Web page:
UPlift Collaborative Care

Need

The integration of mental/behavioral health services with primary care (behavioral health integration or BHI) is widely considered to be an effective strategy for improving outcomes for patients with mental health or behavioral health conditions. Research indicates that BHI reduces self-reported levels of depression and medical visits for behavioral health symptoms[1], that collaborative chronic care models can improve mental and physical health outcomes[2],[3], and that collaborative treatment models decrease the total health care cost of patients with behavioral health symptoms. [4]    

The need for better access to behavioral health care is especially acute in the rural counties of Michigan’s Upper Peninsula (UP). 14 out of 15 UP counties are designated as mental health – Health Professional Shortage Areas (HPSAs) by the Health Resources and Services Administration (HRSA).  Luce and Schoolcraft counties are designated “high needs” (i.e. meets one of HRSA’s criteria demonstrating higher than normal need).[5] According to the 2018 Upper Peninsula Community Health Needs Assessment, 8 full-time psychiatrists serve the population of 311,000 and nearly all primary care providers surveyed indicated that their patients encounter long waitlists when attempting to access external behavioral health resources.[6]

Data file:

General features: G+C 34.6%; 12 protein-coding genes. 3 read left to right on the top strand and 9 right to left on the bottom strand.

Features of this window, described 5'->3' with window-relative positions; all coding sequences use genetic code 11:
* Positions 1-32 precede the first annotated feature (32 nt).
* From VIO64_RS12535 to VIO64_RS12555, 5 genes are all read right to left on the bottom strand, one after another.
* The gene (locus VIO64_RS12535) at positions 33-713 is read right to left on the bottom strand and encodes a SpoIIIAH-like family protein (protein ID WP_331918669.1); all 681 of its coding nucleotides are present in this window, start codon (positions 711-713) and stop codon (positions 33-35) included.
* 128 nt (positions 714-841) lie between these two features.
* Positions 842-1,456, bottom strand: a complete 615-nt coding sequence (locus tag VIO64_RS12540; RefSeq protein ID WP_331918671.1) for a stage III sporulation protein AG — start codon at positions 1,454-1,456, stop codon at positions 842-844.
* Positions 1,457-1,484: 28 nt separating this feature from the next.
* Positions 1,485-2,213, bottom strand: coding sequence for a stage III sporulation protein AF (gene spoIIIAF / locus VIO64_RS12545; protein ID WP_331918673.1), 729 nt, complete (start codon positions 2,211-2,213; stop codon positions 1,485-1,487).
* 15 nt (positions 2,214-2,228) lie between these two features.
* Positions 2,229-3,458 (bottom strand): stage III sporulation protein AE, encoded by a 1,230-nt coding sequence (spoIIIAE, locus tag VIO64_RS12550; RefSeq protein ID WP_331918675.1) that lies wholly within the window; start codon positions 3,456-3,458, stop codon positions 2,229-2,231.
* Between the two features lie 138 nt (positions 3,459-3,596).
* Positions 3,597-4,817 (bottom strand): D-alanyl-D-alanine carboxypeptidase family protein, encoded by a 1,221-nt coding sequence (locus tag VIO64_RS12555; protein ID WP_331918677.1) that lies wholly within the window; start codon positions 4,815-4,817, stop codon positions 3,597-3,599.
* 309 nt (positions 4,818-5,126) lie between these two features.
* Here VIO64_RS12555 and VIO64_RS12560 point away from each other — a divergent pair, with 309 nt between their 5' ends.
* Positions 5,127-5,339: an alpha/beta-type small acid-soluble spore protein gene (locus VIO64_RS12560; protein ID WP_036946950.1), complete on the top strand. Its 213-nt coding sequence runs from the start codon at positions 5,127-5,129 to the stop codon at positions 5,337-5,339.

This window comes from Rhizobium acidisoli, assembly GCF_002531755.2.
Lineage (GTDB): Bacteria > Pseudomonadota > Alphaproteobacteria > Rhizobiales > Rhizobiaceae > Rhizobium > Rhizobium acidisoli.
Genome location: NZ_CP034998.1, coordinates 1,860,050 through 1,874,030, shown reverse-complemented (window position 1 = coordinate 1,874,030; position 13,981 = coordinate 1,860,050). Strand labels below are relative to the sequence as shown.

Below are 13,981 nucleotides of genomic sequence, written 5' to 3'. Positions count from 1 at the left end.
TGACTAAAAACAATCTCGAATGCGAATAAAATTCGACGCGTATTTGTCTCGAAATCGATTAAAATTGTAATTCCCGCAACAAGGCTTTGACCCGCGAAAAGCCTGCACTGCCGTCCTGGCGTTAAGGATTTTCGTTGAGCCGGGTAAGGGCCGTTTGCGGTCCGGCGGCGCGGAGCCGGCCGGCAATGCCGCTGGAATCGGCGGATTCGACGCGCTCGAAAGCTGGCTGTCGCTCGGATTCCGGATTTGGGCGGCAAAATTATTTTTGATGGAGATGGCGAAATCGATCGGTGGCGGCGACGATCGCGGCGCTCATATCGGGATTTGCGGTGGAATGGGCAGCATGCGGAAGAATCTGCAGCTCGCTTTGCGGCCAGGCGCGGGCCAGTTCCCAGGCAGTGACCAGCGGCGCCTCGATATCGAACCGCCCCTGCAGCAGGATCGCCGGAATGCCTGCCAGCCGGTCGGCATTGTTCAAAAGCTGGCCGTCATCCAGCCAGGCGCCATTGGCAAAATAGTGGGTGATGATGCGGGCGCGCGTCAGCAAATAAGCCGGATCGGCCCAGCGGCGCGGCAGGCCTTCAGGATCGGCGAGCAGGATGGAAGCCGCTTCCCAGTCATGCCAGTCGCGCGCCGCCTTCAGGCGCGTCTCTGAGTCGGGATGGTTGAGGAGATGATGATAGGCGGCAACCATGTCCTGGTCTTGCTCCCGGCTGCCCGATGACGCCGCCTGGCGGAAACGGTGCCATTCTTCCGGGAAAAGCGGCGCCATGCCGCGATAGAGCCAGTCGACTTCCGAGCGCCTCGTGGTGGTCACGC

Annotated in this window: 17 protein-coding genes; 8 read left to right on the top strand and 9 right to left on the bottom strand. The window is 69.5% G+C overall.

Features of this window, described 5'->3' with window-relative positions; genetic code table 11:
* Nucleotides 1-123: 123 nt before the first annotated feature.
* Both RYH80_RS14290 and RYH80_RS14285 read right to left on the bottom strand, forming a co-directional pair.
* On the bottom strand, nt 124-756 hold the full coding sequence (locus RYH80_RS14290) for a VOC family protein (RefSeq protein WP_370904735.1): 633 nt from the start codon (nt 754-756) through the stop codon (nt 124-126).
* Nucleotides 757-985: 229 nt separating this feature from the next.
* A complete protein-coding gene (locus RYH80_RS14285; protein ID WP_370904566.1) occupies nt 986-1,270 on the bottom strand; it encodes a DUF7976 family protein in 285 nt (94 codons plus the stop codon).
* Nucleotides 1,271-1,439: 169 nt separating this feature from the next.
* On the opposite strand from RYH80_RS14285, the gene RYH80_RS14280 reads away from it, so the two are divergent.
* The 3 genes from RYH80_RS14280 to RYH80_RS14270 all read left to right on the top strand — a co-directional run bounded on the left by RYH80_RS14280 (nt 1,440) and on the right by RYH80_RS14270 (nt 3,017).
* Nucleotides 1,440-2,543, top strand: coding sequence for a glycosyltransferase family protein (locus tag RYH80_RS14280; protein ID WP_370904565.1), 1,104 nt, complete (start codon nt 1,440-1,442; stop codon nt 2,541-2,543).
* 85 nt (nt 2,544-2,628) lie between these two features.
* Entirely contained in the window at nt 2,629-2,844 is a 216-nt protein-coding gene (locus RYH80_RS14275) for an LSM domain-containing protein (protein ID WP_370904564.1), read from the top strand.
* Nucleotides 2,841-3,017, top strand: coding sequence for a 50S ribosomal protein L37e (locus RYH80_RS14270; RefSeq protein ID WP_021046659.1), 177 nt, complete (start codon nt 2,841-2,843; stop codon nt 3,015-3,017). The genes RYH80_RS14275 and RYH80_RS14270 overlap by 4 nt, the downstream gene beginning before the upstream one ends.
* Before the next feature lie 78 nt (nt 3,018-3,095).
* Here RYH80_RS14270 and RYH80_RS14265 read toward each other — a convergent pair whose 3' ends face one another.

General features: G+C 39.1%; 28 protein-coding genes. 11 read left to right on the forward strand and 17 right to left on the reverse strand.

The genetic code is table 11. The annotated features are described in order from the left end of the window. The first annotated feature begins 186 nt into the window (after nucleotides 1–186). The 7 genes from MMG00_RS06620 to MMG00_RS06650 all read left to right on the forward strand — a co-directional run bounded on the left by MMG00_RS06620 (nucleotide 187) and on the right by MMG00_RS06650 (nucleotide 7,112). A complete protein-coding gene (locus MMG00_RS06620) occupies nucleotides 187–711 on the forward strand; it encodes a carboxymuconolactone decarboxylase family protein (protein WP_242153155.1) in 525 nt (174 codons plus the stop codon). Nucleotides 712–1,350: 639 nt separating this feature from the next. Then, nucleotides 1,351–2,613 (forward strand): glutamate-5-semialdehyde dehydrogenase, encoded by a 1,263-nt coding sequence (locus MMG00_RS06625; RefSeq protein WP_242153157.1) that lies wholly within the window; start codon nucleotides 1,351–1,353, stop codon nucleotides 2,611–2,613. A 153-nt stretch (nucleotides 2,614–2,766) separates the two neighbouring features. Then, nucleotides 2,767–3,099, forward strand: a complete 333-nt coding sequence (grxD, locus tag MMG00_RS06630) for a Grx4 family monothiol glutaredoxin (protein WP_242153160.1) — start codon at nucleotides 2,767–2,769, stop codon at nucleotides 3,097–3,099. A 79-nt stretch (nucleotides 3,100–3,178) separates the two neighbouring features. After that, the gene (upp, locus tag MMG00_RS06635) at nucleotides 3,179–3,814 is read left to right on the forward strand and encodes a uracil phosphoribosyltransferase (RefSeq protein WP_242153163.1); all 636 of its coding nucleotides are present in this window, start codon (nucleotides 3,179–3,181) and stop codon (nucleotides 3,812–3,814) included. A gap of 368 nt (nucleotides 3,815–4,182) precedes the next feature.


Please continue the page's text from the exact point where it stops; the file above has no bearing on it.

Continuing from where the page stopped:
Approach

To alleviate the problem of mental health provider shortages, Upper Peninsula Health Care Solutions, Inc. (UPHCS) proposes utilization of the Agency for Healthcare Research and Quality: Integrating Behavioral Health and Primary Care Playbook to pilot BHI in two UP rural primary care settings. The project will initially focus on the introduction of specialized behavioral health care management into project participating clinics by establishing behavioral health integrated care teams (BH Care Teams), providing trainings on reimbursable BHI services and evidence-based quality improvement models (including LEAN and Model for Improvement), and establishing a replicable set of policies and procedures to support BHI workflows and billing.